7 Carolina Gray Squirrel
SCIURUS CAROLINENSIS.--GMEL. [Sciurus carolinensis] CAROLINA GRAY SQUIRREL. [Gray Squirrel] PLATE VII.--MALE AND FEMALE. S. griseus supra, subtus albus, colorem haud mutaris, S. migratorii, minor. Cauda corpore breviore, S. migratorii angustiore.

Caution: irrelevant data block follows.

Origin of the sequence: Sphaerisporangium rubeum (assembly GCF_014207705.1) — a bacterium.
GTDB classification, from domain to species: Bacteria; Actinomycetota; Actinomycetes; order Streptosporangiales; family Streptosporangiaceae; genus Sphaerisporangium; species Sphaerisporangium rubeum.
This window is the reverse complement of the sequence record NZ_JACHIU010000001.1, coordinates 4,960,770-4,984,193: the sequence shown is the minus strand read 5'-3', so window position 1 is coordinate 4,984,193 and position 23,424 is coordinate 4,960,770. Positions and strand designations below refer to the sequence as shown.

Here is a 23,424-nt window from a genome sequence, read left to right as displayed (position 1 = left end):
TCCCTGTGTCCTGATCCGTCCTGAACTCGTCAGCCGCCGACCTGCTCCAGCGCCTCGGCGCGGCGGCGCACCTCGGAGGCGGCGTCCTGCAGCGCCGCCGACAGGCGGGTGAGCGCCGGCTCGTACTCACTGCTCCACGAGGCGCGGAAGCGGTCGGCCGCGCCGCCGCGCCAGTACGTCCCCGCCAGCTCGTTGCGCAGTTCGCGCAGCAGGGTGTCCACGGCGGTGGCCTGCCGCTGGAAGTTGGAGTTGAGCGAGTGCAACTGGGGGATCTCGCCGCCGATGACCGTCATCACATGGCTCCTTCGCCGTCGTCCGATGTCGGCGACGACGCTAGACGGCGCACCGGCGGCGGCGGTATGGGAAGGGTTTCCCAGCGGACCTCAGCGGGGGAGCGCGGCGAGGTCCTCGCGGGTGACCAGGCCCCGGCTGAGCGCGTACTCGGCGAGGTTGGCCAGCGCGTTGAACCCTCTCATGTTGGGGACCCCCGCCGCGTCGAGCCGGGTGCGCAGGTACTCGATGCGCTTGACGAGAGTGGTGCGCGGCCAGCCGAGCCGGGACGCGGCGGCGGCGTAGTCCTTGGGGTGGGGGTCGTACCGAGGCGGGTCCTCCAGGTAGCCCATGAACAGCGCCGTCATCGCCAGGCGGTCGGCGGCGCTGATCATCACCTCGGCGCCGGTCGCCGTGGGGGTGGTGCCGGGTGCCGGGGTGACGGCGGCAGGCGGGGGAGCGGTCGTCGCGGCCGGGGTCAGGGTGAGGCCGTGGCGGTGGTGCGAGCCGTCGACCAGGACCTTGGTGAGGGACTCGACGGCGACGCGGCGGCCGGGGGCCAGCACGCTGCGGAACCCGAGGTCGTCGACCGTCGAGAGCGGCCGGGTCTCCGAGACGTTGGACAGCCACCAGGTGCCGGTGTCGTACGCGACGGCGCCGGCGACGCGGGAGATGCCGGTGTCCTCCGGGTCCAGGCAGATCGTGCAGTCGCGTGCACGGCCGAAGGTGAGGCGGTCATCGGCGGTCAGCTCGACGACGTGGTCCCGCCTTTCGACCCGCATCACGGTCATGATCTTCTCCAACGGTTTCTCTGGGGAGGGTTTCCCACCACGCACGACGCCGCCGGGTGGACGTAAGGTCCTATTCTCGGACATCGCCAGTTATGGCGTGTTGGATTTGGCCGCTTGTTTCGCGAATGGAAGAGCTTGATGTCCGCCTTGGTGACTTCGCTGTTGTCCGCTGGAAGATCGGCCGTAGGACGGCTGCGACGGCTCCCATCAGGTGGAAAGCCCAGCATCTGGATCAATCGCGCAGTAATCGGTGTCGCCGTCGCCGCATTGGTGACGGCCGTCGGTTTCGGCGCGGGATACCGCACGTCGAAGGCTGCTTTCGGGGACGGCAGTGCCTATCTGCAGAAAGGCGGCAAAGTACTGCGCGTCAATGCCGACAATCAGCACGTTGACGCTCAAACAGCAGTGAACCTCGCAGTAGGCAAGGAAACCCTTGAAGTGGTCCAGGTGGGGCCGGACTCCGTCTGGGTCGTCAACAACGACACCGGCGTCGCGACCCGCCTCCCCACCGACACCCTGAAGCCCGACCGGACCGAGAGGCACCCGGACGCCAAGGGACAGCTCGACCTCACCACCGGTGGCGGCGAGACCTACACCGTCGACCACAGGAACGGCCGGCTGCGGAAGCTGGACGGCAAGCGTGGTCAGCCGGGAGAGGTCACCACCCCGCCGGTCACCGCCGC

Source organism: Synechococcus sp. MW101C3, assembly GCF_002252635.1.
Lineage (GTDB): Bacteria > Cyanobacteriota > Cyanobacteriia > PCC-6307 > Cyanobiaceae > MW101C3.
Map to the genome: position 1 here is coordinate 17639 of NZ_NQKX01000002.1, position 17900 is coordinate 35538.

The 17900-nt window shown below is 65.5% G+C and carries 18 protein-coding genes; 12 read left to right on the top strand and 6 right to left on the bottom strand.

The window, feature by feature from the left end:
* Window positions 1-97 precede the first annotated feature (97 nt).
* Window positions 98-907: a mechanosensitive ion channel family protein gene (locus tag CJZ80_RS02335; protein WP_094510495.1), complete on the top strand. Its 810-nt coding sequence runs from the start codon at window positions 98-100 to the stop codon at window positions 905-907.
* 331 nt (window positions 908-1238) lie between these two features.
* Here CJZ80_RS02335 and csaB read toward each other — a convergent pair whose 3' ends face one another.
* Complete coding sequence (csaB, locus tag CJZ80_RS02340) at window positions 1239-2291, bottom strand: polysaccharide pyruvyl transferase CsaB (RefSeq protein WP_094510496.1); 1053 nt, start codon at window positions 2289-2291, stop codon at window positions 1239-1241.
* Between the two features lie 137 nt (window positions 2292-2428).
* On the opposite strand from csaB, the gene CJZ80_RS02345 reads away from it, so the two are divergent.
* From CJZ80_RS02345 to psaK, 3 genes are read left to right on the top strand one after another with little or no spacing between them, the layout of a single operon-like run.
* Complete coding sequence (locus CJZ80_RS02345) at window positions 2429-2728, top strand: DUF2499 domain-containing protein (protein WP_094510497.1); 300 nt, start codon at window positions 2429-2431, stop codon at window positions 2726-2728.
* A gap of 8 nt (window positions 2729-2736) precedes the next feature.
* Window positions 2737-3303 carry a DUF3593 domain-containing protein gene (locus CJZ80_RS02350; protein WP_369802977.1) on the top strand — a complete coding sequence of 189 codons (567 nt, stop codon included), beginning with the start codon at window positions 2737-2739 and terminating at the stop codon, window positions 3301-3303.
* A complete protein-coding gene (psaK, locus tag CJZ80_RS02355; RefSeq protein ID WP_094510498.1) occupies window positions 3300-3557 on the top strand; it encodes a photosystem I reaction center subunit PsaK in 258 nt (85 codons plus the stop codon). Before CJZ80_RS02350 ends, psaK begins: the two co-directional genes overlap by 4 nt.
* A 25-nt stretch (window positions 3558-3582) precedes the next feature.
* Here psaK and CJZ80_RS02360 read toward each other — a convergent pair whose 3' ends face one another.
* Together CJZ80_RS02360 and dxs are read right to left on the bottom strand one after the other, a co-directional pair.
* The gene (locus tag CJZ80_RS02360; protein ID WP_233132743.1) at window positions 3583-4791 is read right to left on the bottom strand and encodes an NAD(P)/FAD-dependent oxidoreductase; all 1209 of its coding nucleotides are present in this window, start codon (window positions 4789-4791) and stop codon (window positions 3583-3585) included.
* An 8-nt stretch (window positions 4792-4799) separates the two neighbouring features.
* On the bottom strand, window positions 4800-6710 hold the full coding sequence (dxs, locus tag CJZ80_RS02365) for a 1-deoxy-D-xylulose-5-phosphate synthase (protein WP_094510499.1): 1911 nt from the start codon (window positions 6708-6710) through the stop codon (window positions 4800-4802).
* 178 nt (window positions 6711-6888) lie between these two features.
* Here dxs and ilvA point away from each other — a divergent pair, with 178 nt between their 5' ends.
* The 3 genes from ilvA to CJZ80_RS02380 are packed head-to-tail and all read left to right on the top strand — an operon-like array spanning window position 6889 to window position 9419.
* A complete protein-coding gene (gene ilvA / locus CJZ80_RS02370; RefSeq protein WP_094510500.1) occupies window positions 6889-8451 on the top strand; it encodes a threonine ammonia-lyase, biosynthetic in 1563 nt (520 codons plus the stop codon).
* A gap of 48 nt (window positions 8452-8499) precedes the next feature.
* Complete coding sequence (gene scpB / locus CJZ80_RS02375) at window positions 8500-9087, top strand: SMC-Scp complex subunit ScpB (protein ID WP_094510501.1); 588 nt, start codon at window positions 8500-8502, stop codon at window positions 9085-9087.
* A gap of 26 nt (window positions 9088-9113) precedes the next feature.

CHARACTERS. Smaller than the Northern Gray Squirrel, (Sciurus Migratorius,) tail narrower than in that species, and shorter than the body; above, rusty gray; beneath, white; does not vary in colour. SYNONYMES. ECUREUIL GRIS DE LA CAROLINE, Bosc., vol. ii., p. 96, pl. 29. SCIURUS CAROLINENSIS, Bach., Monog., Proceedings Zool. Soc., London, August, 1838, Mag., Nat. Hist., 1839, p. 113. DESCRIPTION. This species, which has been many years known, and frequently described, has been always considered by authors as identical with the Gray Squirrel of the Northern States (Sciurus migratorius). There are, however, so many marked differences in size, colour and habit, that any student of nature can easily perceive the distinction between these two allied species. Head shorter, and space between the ears proportionately broader than between those of the Northern Gray Squirrel; nose sharper than in that animal. Small anterior molar in the upper jaw permanent, (as we have invariably found it to exist in all the specimens we have examined;) it is considerably larger than in S. migratorius, and all our specimens which give indications of the individual having been more than a year old when killed, instead of having a small, thread-like, single tooth, as in the latter species, have a distinct double tooth with a double crown. The other molars are not much unlike those of S. migratorius in form, but are shorter and smaller, the upper incisors being nearly a third shorter. Body, shorter and less elegant in shape, and not indicating the quickness and vivacity by which S. migratorius is eminently distinguished. The ears, which are nearly triangular, are so slightly clothed with hair on their interior surfaces, that they may be said to be nearly naked; externally they are sparsely clothed with short woolly hair, which however does not extend as far beyond the margins as in other species. Nails shorter and less crooked; tail shorter, and without the broad distichous appearance of that of the Northern Gray Squirrel. COLOUR. Teeth, light orange; nails, brown, lightest at the extremities; whiskers, black; on the nose and cheeks, and around the eyes, a slight tinge of rufous gray. Fur on the back, for three-fourths of its length, dark plumbeous, succeeded by a slight indication of black, edged with yellowish-brown in some of the hairs, giving it on the surface a dark grayish-yellow tint. In a few specimens there is an obscure shade of light brown along the sides, where the yellowish tint predominates, and a tinge of this colour is observable on the upper surface of the fore-legs, above the knees. Feet, light gray; tail, for three-fourths of its length from the root yellowish-brown; the remainder black, edged with white; throat inner surface of the legs and belly, white. This species does not run into varieties, as do the Northern Gray Squirrel and the Black Squirrel; the specimens received from Alabama, Florida and Louisiana, scarcely present a shade of difference from those existing in South Carolina, which we have just described. DIMENSIONS. Inches. Length of head and body . . . . . . . . . . . 9 1/2 Length of tail (vertebrae,). . . . . . . . . . 7 1/3 Length of tail to end of hair . . . . . . . . . 9 1/2 Height of ear . . . . . . . . . . . . . . 1/2 Palm to end of middle claws. . . . . . . . . . 1 1/4 Heel to end of middle nail . . . . . . . . . . 2 1/2 Length of fur on the back . . . . . . . . . . 1/2 Breadth of tail (with hair extended). . . . . . . 3 HABITS. This species differs as much in its habits from the Northern Gray Squirrel as it does in form and colour. From an intimate acquaintance with the habits of the latter, we are particularly impressed with the peculiarities of the present species. Its bark has not the depth of tone of that of the Northern species, and is more shrill and querulous. Instead of mounting high on the tree when alarmed, which the latter always does, the Sc. Carolinensis generally plays round the trunk, and on the side opposite to the observer, at a height of some twenty or thirty feet, often concealing itself beneath the Spanish moss (Tillandsia Usneoides) which hangs about the tree. When a person who has alarmed one of these Squirrels remains quiet for a few moments, it descends a few feet and seats itself on the first convenient branch, in order the better to observe his movements. It is, however, capable of climbing to the extremity of the branches and leaping from tree to tree with great agility, but is less wild than the Northern species, and is almost as easily approached as the chickaree, (Sc. Hudsonius.) One who is desirous of obtaining a specimen, has only to take a seat for half an hour in any of the swamps of Carolina and he will be surprised at the immense number of these squirrels that may be seen running along the logs or leaping among the surrounding trees. A great many are killed, and their flesh is both juicy and tender. The Carolina Gray Squirrel is sometimes seen on high grounds among the oak and hickory trees, although its usual haunts are low swampy places or trees overhanging streams or growing near the margin of some river. In deep cypress swamps covered in many places with several feet of water during the whole year, it takes up its constant residence, moving among the entwined branches of the dense forest with great facility. Its hole in such situations may sometimes be found in the trunk of a decayed cypress. On the large tupelo trees, (Nyssa aquatica,) which are found in the swamps, many nests of this species, composed principally of Spanish moss and leaves, are every where to be seen. In these nests, or in some woodpecker's hole, they produce their young. These are five or six in number, and are brought forth in March; it is well ascertained also that the female litters a second time in the season, probably about mid-summer. This species has one peculiarity which we have not observed in any other. It is in some degree nocturnal, or at least crepuscular, in its habits. In riding along by-paths through the woods, long after sunset, we are often startled by the barking of this little Squirrel, as it scratches among the leaves, or leaps from tree to tree, scattering over the earth the seeds of the maple, &c., which are shaken off from the uppermost branches as it passes over them. This species is seldom, if ever, seen in company with the Fox Squirrel, (Sc. Capistratus,) or even found in the same neighbourhood; this arises probably not so much from any antipathy to each other, as from the fact that very different localities are congenial to the peculiar habits of each. We have observed the Carolina Gray Squirrel on several occasions by moonlight, as actively engaged as the Flying Squirrel usually is in the evening; and this propensity to prolong its search after food or its playful gambols until the light of day is succeeded by the moon's pale gleams, causes it frequently to fall a prey to the Virginian owl, or the barred owl; which last especially is very abundant in the swamps of Carolina, where, gliding on noiseless pinions between the leafy branches, it seizes the luckless Squirrel ere it is aware of its danger, or can make the slightest attempt to escape. The gray fox and the wild cat often surprise this and other species by stratagem or stealth. We have beheld the prowling lynx concealed in a heap of brushwood near an old log, or near the foot of a tree frequented by the Squirrel he hopes to capture. For hours together will he lie thus in ambush, and should the unsuspicious creature pass within a few feet of him, he pounces on it with a sudden spring, and rarely fails to secure it. Several species of snakes, the rattle-snake, (Crotalus durassus,) black snake, (Coluber constrictor,) and the chicken snake, (Coluber quadrivittatus,) for instance, have been found on being killed, to have a Squirrel in their stomach; and the fact that Squirrels, birds, &c., although possessing great activity and agility, constitute a portion of the food of these reptiles, being well established, the manner in which the sluggish serpent catches animals so far exceeding him in speed, and some of them endowed with the power of rising from the earth and skimming away with a few flaps of their wings, has been the subject of much speculation. Some persons have attributed a mysterious power, more especially to the rattlesnake and black snake--we mean the power of fascinating, or as it is commonly called, charming. This supposed faculty of the serpent has, however, not been accounted for. The basilisk of the ancients killed by a look; the eye of the rattlesnake is supposed so to paralyze and at the same time attract its intended prey, that the animal slowly approaches, going through an infinite variety of motions, alternately advancing and retreating, until it finally falls powerless into the open jaws of its devourer. As long as we are able to explain by natural deductions the very singular manoeuvres of birds and squirrels when" fascinated "by a snake, it would be absurd to imagine that anything mysterious or supernatural is connected with the subject; and we consider that there are many ways of accounting for all the appearances described on these occasions. Fear and surprise cause an instinctive horror when we find ourselves unexpectedly within a foot or two of a rattle-snake; the shrill, startling noise proceeding from the rattles of its tail as it vibrates rapidly, and its hideous aspect, no doubt produce a much greater effect on birds and small quadrupeds. It is said that the distant roar of the African lion causes the oxen to tremble and stand paralyzed in the fields; and HUMBOLDT relates that in the forests of South America the mingled cries of monkeys and other animals resound through the whole night, but as soon as the roar of the Jaguar, the American tiger, is heard, terror seizes on all the other animals, and their voices are suddenly hushed. Birds and quadrupeds are very curious, also, and this feeling prompts them to draw near to strange objects. "Tolling" wild ducks and loons, as it is called, by waving a red handkerchief or a small flag or by causing a little dog to bound backward and forward on a beach, has long been successfully practised by sportsmen on the Chesapeake Bay and elsewhere. The Indians attract the reindeer, the antelope, and other animals, until they are within bow-shot, by waving a stick to which a piece of red cloth is attached, or by throwing themselves on their backs and kicking their heels up in the air. If any strange object is thrown into the poultry-yard, such as a stuffed specimen of a quadruped or a bird, &c., all the fowls will crowd near it, and scrutinize it for a long time. Every body almost may have observed at some time or other dozens of birds collected around a common cat in a shrubbery, a tortoise, or particularly a snake. The Squirrel is remarkable for its fondness for "sights," and will sometimes come down from the highest branch of a tree to within three feet of the ground, to take a view of "a small scarlet snake, (Rhinostoma coccinea,) not much larger than a pipe-stem, and which, having no poisonous fangs could scarcely master a grasshopper. This might be regarded by believers in the fascinating powers of snakes as a decided case in favour of their theories, but they would find it somewhat difficult to explain the following circumstances which happened to ourselves. After observing a Squirrel come down to inspect one of the beautiful little snakes we have just been speaking of, the reptile being a rare species was captured and secured in our carriage box. After we had driven off, we recollected that in our anxiety to secure the snake we had left our box of botanical specimens at the place where we had first seen the latter, and on returning for it, we once more saw the Squirrel darting backward and forward, and skipping round the root of the tree, eyeing with equal curiosity the article we had left behind; and we could not help making the reflection that if the little snake had "charmed" the Squirrel, the same "fascinating" influence was exercised by our tin box! Quadrupeds and birds have certain antipathies: they are capable of experiencing many of the feelings that appertain to mankind; they are susceptible of passion, are sometimes spiteful and revengeful, and are wise enough to know their "natural enemies" without a formal introduction. The blue jay, brown thrush, white-eyed fly-catcher, and other little birds, are often to be heard scolding and fluttering about a thicket in which some animal is concealed; and on going to examine into the cause of their unwonted excitement, you will probably see a wild cat or fox spring forth from the covert. Every one familiar with the habits of our feathered tribes must have seen at times the owl or buzzard chased by the smallest birds, which unite on such occasions for the purpose of driving off a common enemy; in these cases the birds sometimes approach too near, and are seized by the owl. We once observed some night-hawks (Chordeiles Virginianus) darting round a tree upon which an owl was perched. Whilst looking on, we perceived the owl make a sudden movement and found that he had caught one of them in his sharp claws, and notwithstanding the cries and menaces of the others he instantly devoured it. Birds dart in the same manner at snakes, and no doubt are often caught by passing too near--shall we therefore conclude that they are fascinated? One of the most powerful "attractions" which remain to be considered, is the love of offspring. This feeling, which is so deeply rooted in the system of nature as to be a rule almost without an exception, is manifested strongly by birds and quadrupeds; and snakes are among the most to be dreaded destroyers of eggs and young birds and of the young of small species of viviparous animals; is it not likely therefore that many of the (supposed) cases of fascination that are related, may be referred to the intrepidity of the animals or birds, manifested in trying to defend their young or drive away their enemy from their vicinity? In our work, the "Birds of America," we represented a mocking-bird's nest attacked by a rattle-snake, and the nest of a red thrush invaded by a black snake; these two plates each exhibit several birds assisting the pair whose nest has been robbed by the snake, and also show the mocking-bird and thrush courageously advancing to the jaws even of their enemy. These pictures were drawn after the actual occurrence before our eyes of the scenes which we endeavoured to represent in them; and supposing a person but little acquainted with natural history to have seen the birds, as we did, he might readily have fancied that some of them at least were, fascinated, as he could not probably have been near enough to mark the angry expression of their eyes, and see their well concealed nest. Our readers will, we trust, excuse us for detaining them yet a little longer on this subject, as we have more to say of the habits of the rattlesnake in connexion with the subject we are upon. This snake, the most venomous known in North America, subsists wholly on animal food; it digests its food slowly, and is able to exist without any sustenance for months, or even years, in confinement; during this time it often increases in size, and the number of its rattles is augmented. In its natural state it feeds on rabbits, squirrels, rats, birds, or any other small animals that may come in its way. It captures its prey by lying in wait for it, and we have heard of an instance in which one of these snakes remained coiled up for two days before the mouth of the burrow of the Florida rat, (Neotoma Floridans,) and on its being killed it was found to have swallowed one of these quadrupeds. As far as we have been able to ascertain, it always strikes its intended prey with its fangs, and thus kills it before swallowing it. The bite is sudden, and although the victim may run a few yards after it is struck, the serpent easily finds it when dead. Generally the common species of rattle-snake refuses all food when in a cage, but occasionally one is found that does not refuse to eat whilst in captivity. When a rat is turned loose in a cage with one of these snakes, it does not immediately kill it, but often leaves it unmolested for days and weeks together. When, however, the reptile, prompted either by irritation or hunger, designs to kill the animal, it lies in wait for it, cat-like, or gently crawls up to it and suddenly gives the mortal blow, after which, it very slowly and deliberately turns it over into a proper position and finally swallows it. We have seen a rattle-snake in a very large cage using every means within its power and exerting its cunning for a whole month, before it could succeed in capturing a brown thrush that was imprisoned with it. At night the bird roosted beyond the reach of the snake, and during the day-time it was too cautious in its movements, and too agile, snatching up its food at intervals, and flying instantly back to its perch, to be struck by the unwieldy serpent. We now added a mouse to the number of the inmates of the cage; the affrighted animal retreated to a corner, where the snake, slowly crawling up to it, with a sudden blow darted his fangs into and killed it; soon after which he swallowed it. About a week after this adventure, the snake again resumed his attempts to capture the thrush, and pursued it all round the cage. This experiment offered a fair opportunity for the rattle-snake to exert its powers of fascination, had it possessed any; but as it did not exhibit them, we do not hesitate to say that it was entirely destitute of any faculty of the kind. After some hours' fruitless manoeuvring, the snake coiled itself up near the cup of water from which the bird drank. For two days the thrush avoided the water; on the third, having become very thirsty, it showed a constant desire to approach the cup; the snake waited for it to come within reach, and in the course of the day struck at it two or three times; the bird darted out of its way, however, and was not killed until the next day. If, notwithstanding these facts, it is argued, that the mysterious and inexplicable power of fascination is possessed by the snake, because birds have been seen to approach it, and with open wings and plaintive voice seemed to wait upon its appetite, we must be prepared to admit that the same faculty is possessed by other animals. On a certain day, we saw a mocking-bird exhibiting every appearance, usually, according to descriptions, witnessed when birds are under the influence of fascination. It approached a hog which was occupied in munching something at the foot of a small cedar. The bird fluttered before the grunter with open wings, uttered a low and plaintive note, alighted on his back, and finally began to peck at his snout. On examining into the cause of these strange proceedings, we ascertained that the mocking-bird had a nest in the tree, from which several of her younglings had fallen, which the hog was eating! Our friend, the late Dr. WRIGHT, of Troy, informed us that he witnessed a nearly similar scene between a cat-bird and a dog which had disturbed her brood, on which occasion the cat-bird went through many of the movements generally ascribed to the effect of fascination. GEOGRAPHICAL DISTRIBUTION. We have received a specimen of this Squirrel which was procured in the market at New Orleans, where it is said to be exceedingly rare. We have not traced it farther to the South. It is the most abundant species in Florida, Georgia and South Carolina. We have seen it in the swamps of North Carolina, but have no positive evidence that it extends farther to the northward than that State. We have obtained it in Alabama, and in Mississippi we are told it is found in the swamps. Nothing has been heard of it west of the Mississippi river. GENERAL REMARKS. This species was first described by GMELIN, and afterward noticed and figured by Bosc. The descriptions in HARLAN, GODMAN, and all other authors who have described this species under the name of Sciurus Carolinensis, refer to the Northern Gray Squirrel. We believe we were the first to observe and point out the distinctive characters which separate the present species from S. migratorius, the Gray Squirrel of the North.